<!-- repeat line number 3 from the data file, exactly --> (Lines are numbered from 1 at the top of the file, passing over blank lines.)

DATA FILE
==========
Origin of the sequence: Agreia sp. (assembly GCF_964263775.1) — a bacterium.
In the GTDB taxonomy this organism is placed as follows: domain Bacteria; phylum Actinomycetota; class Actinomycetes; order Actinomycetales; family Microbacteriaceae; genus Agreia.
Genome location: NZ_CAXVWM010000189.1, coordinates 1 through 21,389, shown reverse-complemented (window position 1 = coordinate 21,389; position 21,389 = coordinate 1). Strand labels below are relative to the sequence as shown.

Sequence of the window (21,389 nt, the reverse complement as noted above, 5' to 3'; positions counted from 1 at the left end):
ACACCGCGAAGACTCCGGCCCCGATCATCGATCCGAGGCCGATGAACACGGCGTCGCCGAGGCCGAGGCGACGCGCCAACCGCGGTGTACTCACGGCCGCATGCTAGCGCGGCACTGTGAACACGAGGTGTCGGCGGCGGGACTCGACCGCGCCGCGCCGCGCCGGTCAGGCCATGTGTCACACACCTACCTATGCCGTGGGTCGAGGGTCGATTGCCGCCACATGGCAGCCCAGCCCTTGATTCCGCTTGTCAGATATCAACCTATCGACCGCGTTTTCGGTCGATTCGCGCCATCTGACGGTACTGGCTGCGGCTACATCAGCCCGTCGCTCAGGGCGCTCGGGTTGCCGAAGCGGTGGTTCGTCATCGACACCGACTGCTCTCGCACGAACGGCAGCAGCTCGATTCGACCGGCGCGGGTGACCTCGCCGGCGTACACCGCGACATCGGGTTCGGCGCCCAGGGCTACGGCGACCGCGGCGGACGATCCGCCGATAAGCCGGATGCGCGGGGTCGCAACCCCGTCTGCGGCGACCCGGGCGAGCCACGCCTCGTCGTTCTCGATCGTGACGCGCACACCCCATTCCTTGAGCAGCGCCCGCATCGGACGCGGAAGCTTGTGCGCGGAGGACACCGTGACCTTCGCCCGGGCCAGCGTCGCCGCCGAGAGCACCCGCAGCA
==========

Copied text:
Genome location: NZ_CAXVWM010000189.1, coordinates 1 through 21,389, shown reverse-complemented (window position 1 = coordinate 21,389; position 21,389 = coordinate 1). Strand labels below are relative to the sequence as shown.